for the aching ones, for the strung-out ones an' worse, for every hung-up person in the whole wide 
universe … we responded well and certainly appropriately, many over 50 stand and applaud each clear 
verse, whilst taking in (almost drinking even bathing in) each verse, clear, beautiful and majestic.  
So, he's not going to do Tambourine Man or Chimes? … it is already a great set-list, are there more 
gems to come?  Will it be all TOOM and L&T from now on?  Surely we are not going to get away without 
T Dee T Dum?

10.  'Til I Fell in Love with You (possibly the list following Zurich last week now, TOOM 1997).

11.  I did not realise when I heard Visions a few years ago (Cardiff May 2002) how rare each outing 
was.  We were treated to an acoustic version of Visions of Johanna, Tony's outstanding acoustic bass, 
often commented upon here on this WWW site makes a huge difference, here together with electric 
mandolin.  Not a word to use to often, but it was sublime.  I wondered, without wanting to be (too)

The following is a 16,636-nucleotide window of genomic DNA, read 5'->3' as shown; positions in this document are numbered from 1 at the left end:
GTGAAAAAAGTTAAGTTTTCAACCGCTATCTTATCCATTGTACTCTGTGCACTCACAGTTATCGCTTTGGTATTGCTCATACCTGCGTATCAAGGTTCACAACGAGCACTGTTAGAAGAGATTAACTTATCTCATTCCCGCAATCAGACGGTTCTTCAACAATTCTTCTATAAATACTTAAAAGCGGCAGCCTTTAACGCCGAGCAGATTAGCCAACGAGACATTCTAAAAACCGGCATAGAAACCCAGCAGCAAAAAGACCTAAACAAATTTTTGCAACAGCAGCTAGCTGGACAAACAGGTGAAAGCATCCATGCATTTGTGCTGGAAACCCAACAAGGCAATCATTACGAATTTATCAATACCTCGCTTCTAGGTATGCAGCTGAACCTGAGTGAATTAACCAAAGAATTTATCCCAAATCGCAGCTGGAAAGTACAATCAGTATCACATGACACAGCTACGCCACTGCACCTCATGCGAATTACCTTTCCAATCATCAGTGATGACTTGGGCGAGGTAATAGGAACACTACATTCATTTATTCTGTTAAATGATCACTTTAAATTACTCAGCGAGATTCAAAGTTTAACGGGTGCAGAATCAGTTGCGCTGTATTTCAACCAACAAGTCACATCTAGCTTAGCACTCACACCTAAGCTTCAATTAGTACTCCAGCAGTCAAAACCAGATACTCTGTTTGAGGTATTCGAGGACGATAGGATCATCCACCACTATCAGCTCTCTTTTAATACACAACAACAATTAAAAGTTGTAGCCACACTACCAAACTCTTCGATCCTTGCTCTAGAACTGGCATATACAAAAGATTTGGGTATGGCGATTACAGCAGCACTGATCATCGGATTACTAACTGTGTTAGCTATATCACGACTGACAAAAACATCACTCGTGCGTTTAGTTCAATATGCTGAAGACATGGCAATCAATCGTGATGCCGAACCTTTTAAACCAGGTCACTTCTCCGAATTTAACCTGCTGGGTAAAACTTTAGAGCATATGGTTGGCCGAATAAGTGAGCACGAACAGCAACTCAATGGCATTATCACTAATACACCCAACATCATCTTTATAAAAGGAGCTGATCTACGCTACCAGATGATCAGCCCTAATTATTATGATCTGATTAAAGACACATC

selfish if Just like Woman would make a (B on B) appearance, but this seemed unlikely after 
yesterday's outing in Glasgow.  The moments during and after Visions were glorious.  It ends with 
the archway all speckled and moving towards a net of Christmas lights.

12.  Here comes Honest with Me - enough of the electric country folksy, they are here to prove they 
are honest rockers trading licks.  This they do.

13.  We know an acoustic number will fill slot 13, if not Just Like a Woman, will it be Forever 
Young?  It is to be The Lonesome Death of Hattie Carroll, it again gets 6,000 listening to every 
syllable, even from 50 yards away there is intimacy, he is so angry with the Judge, showing that the 
courts are on the level, so much injustice.  About 18 years ago I heard this performed here at the 
NEC (backed then by Tom Petty and the Heart Breakers), but then just by Dylan on an acoustic guitar 
(I could have dreamt this with the passing of time).  This was equally excellent, and made you want 
to seek out Lonesome Death and play it over and over (wear the vinyl thin, I don't know a CD